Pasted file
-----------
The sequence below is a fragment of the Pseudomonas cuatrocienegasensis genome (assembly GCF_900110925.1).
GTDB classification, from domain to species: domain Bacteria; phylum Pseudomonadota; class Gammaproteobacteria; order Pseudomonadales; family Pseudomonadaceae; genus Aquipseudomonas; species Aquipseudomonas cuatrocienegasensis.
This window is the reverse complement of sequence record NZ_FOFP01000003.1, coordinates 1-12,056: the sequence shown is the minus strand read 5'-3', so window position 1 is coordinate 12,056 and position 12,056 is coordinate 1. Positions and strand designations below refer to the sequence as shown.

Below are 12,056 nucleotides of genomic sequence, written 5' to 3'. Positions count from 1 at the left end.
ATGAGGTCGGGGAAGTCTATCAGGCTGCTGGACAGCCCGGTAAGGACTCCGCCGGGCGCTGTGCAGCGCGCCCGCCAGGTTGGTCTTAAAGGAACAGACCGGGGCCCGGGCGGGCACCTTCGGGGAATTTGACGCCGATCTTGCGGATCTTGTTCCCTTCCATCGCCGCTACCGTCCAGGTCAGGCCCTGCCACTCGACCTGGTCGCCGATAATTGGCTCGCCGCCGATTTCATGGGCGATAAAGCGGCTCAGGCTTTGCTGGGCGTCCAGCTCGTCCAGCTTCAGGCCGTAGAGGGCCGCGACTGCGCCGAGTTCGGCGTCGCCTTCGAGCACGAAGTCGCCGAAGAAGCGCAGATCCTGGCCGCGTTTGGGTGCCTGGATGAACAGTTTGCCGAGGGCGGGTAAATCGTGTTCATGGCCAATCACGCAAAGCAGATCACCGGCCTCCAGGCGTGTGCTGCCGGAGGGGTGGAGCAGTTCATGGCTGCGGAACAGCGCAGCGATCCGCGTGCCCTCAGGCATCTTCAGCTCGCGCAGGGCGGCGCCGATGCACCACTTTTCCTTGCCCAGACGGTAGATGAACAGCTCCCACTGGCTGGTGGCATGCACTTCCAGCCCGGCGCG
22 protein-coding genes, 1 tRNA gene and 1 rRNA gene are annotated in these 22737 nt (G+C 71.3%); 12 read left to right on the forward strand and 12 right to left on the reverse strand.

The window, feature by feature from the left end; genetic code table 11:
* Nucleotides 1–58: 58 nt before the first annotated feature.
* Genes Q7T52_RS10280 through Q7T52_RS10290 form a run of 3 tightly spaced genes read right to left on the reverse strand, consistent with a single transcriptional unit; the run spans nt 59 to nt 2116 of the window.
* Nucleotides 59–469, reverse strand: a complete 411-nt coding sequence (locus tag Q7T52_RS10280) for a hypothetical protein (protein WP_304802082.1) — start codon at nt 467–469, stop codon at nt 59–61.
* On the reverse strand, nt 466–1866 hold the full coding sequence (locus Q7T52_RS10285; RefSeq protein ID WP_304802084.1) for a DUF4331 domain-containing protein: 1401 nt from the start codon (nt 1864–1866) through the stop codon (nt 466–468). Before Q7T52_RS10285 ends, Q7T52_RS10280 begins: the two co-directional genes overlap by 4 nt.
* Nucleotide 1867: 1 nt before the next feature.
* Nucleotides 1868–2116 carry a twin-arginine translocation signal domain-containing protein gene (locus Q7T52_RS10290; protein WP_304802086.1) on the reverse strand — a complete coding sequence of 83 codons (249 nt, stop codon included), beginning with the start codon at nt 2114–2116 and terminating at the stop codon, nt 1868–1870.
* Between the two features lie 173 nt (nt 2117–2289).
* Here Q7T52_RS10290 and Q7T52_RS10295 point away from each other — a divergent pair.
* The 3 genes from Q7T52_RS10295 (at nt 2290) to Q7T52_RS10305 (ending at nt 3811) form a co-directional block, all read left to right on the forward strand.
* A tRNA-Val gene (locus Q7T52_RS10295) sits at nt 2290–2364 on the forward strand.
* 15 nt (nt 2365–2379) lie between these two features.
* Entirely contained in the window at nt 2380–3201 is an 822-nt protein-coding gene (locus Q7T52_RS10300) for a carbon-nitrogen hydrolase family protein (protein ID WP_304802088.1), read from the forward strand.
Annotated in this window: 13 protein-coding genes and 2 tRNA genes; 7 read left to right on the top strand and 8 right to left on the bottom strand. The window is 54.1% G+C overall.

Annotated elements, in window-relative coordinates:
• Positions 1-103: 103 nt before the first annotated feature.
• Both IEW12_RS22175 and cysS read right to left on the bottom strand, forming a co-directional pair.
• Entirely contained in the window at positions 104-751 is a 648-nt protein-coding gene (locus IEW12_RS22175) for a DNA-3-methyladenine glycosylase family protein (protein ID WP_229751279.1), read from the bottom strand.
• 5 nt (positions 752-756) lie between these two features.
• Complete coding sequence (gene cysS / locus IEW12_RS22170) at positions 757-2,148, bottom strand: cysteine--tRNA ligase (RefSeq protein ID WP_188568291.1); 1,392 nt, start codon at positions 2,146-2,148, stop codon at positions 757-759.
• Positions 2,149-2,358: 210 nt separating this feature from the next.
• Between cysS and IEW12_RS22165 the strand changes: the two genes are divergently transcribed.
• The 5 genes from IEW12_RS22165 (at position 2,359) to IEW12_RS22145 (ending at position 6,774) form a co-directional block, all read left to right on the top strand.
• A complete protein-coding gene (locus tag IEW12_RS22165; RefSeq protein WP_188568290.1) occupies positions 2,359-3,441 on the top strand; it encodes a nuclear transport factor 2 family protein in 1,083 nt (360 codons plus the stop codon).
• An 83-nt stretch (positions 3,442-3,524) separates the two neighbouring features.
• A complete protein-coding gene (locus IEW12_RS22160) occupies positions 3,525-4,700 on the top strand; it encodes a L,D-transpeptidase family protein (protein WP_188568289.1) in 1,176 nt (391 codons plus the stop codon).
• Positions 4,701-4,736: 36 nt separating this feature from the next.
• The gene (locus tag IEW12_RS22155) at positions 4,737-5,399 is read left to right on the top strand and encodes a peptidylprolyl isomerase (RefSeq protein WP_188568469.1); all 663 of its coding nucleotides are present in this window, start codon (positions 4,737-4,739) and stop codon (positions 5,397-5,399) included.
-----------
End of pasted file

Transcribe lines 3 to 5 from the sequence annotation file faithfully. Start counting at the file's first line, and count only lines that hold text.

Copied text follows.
This window is the reverse complement of sequence record NZ_FOFP01000003.1, coordinates 1-12,056: the sequence shown is the minus strand read 5'-3', so window position 1 is coordinate 12,056 and position 12,056 is coordinate 1. Positions and strand designations below refer to the sequence as shown.

Below are 12,056 nucleotides of genomic sequence, written 5' to 3'. Positions count from 1 at the left end.
ATGAGGTCGGGGAAGTCTATCAGGCTGCTGGACAGCCCGGTAAGGACTCCGCCGGGCGCTGTGCAGCGCGCCCGCCAGGTTGGTCTTAAAGGAACAGACCGGGGCCCGGGCGGGCACCTTCGGGGAATTTGACGCCGATCTTGCGGATCTTGTTCCCTTCCATCGCCGCTACCGTCCAGGTCAGGCCCTGCCACTCGACCTGGTCGCCGATAATTGGCTCGCCGCCGATTTCATGGGCGATAAAGCGGCTCAGGCTTTGCTGGGCGTCCAGCTCGTCCAGCTTCAGGCCGTAGAGGGCCGCGACTGCGCCGAGTTCGGCGTCGCCTTCGAGCACGAAGTCGCCGAAGAAGCGCAGATCCTGGCCGCGTTTGGGTGCCTGGATGAACAGTTTGCCGAGGGCGGGTAAATCGTGTTCATGGCCAATCACGCAAAGCAGATCACCGGCCTCCAGGCGTGTGCTGCCGGAGGGGTGGAGCAGTTCATGGCTGCGGAACAGCGCAGCGATCCGCGTGCCCTCAGGCATCTTCAGCTCGCGCAGGGCGGCGCCGATGCACCACTTTTCCTTGCCCAGACGGTAGATGAACAGCTCCCACTGGCTGGTGGCATGCACTTCCAGCCCGGCGCG